Why should you even care about Pinterest?
Pinterest is overlooked because it is misunderstood.
You read that right, Pinterest is reportedly 4 times bigger than YouTube, and according to statista even 100 times bigger than LinkedIn.
So not only is Pinterest a great opportunity, most importantly it is hard to ignore given its user base.
Frequent misconceptions about Pinterest
- Only women are on Pinterest (globally, it’s really about 80% women, but 20% is still a lot, and the stats can be very different in different countries)
- Pinterest is only about weddings (recipes, travel, clothes, design, living, decor… these are all areas that are also very popular on Pinterest).
- Pinterest is complicated to maintain and understand (Although it is a bit different than other networks, there is nothing complicated about it).
Pinterest is worth being on.
Even if your specialty isn’t exactly among the main Pinterest topics (e.g. in my case, web design), you can still give web tips to cake sellers, help start wedding blogs, or just design pages based on interior photos…
It’s just a matter of finding out how you specifically can help the target audience that is on Pinterest.
Why Pinterest is worth being on
- Pinterest is an excellent source of website traffic. While most social networks want you to not leave too much (for example, Instagram only allows one link in a BIU), Pinterest has no problem with links near pins, and visitors can happily click through to your site.
- Pinterest is relatively “multi-generational” compared to other platforms.
- Pinterest helps reduce the number of steps from discovery to conversion, making it easier for people to get directly to (your) primary source.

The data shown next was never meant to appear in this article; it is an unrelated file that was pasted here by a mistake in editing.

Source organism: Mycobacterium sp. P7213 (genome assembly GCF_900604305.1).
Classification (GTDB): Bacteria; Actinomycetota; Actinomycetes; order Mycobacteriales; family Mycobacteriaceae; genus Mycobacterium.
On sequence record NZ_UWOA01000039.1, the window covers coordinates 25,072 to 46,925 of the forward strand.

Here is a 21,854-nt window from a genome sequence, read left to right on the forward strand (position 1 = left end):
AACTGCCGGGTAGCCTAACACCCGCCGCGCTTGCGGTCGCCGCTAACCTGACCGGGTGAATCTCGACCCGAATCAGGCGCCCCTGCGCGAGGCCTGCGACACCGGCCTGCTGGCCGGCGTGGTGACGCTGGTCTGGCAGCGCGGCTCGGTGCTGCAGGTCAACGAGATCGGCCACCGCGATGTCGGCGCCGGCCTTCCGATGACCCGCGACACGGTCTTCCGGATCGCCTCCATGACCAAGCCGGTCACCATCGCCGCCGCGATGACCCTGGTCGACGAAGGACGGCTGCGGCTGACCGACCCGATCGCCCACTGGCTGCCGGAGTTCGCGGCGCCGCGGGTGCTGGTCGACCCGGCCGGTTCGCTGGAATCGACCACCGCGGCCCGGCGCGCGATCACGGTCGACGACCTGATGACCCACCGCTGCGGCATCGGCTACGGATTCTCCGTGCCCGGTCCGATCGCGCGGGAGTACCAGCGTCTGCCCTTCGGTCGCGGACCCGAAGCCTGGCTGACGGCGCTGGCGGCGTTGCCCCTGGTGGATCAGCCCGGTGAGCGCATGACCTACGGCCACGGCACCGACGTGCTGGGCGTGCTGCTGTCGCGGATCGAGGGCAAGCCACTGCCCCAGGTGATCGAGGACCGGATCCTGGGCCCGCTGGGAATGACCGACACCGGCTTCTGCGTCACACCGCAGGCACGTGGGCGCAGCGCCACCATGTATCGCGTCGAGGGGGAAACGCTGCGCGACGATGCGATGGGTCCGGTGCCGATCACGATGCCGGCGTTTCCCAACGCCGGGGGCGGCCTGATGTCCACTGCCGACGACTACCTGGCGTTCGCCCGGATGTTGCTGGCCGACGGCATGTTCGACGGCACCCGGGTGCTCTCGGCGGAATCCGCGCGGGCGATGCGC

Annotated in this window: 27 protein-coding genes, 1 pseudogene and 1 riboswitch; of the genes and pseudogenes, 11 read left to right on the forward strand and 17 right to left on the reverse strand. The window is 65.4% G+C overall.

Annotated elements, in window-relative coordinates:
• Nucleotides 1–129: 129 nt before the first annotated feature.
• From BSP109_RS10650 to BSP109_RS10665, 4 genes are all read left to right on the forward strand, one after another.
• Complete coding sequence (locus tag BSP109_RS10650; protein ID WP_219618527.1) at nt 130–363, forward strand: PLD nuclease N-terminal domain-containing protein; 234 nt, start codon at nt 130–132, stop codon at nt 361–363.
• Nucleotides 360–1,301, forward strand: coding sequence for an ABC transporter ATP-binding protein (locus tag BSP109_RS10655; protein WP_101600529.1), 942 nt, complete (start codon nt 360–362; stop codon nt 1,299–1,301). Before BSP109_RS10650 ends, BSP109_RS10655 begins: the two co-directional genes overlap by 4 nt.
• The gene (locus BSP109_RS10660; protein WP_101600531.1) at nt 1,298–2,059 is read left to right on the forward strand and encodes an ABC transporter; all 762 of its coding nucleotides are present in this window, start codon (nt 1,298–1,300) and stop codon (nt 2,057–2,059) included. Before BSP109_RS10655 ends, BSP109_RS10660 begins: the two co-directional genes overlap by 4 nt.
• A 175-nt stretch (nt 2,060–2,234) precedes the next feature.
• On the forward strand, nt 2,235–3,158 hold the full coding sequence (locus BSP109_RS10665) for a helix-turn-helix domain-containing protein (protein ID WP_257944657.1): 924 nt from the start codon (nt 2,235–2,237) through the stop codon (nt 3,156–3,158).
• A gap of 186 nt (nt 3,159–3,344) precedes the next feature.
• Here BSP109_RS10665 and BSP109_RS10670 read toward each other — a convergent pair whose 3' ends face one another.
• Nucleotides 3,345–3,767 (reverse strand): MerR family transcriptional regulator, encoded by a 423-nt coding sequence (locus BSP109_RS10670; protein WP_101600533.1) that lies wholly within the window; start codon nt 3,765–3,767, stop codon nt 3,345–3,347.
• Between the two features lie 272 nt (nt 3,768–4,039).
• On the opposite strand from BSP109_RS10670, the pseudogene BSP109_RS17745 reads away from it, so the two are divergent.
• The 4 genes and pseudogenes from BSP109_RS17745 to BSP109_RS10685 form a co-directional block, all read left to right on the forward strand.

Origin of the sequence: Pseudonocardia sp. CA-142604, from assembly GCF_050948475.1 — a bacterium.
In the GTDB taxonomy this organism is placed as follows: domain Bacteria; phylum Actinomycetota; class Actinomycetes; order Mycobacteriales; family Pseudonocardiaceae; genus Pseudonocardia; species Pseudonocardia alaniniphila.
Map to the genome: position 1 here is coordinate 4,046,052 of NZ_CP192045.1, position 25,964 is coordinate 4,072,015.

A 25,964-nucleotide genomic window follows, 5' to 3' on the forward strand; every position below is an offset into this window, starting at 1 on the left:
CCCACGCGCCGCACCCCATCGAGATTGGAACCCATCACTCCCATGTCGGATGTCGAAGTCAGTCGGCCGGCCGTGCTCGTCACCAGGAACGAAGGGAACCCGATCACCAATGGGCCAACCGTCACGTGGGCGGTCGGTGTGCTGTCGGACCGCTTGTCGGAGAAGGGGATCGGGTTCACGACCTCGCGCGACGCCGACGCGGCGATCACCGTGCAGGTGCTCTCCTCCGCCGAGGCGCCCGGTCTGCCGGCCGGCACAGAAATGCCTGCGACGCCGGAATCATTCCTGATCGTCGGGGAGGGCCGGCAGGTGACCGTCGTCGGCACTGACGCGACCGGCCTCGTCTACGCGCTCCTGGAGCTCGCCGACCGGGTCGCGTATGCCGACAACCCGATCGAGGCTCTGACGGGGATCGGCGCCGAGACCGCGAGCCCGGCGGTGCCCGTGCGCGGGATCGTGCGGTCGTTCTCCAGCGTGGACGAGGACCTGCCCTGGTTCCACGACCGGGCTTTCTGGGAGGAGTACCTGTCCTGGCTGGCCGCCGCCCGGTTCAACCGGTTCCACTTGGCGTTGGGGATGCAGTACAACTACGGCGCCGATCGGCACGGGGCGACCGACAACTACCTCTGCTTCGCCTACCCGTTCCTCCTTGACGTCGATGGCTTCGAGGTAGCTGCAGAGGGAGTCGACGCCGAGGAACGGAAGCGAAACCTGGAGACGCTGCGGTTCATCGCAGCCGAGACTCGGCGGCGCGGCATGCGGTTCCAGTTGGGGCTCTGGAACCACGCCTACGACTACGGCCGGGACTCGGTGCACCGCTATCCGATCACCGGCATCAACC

- In addition to increasing traffic to your website, you can also sell your products directly through Pinterest.
- You can integrate Pinterest with your website, Facebook profile, and Twitter account.
But to do the above effectively, you’ll first need to link Pinterest to your website.
Linking Pinterest to your website
It may be strange that you need to claim a website on Pinterest at all, but it’s an important part of maximizing the opportunity to send traffic back to your content/your site.
Unlike other networks, here it’s not enough to “just” enter a url into your profile and click “save”.
However, once linked, you get access to analyze the pins you publish from your site, but also the pins other people generate from your site, plus people will know where they can find your other content.
Next to all the pins that come from your site, you’ll see your profile picture as well as a “Follow” button, and a checked globe icon will appear next to your website URL on your profile. If you are a verified merchant , you will see a blue check mark.
If you are a verified account or creator , you will see a red check mark.
How to claim pages
You must claim your website using a computer or laptop.
- First, switch your account to a corporate account.
- To claim a website on Pinterest, you must upload an HTML file to your website or add a meta tag to your header. Don’t worry if you’re not exactly a tech geek, in the video I show step by step how to do it.
- If you don’t want to/can’t add a DNS record directly in your hosting, try to see if you can’t add the header code directly by clicking on: template > Customize.
- However, the optimal but easiest option is probably to download a plugin such as “Edit Header and Footer”, and paste the code there.
Once you’ve done this, you’re done.
You have successfully linked your site to Pinterest. Congratulations.
Feel free to let me know how you plan to use Pinterest? And what is your experience with this social network?
To your success,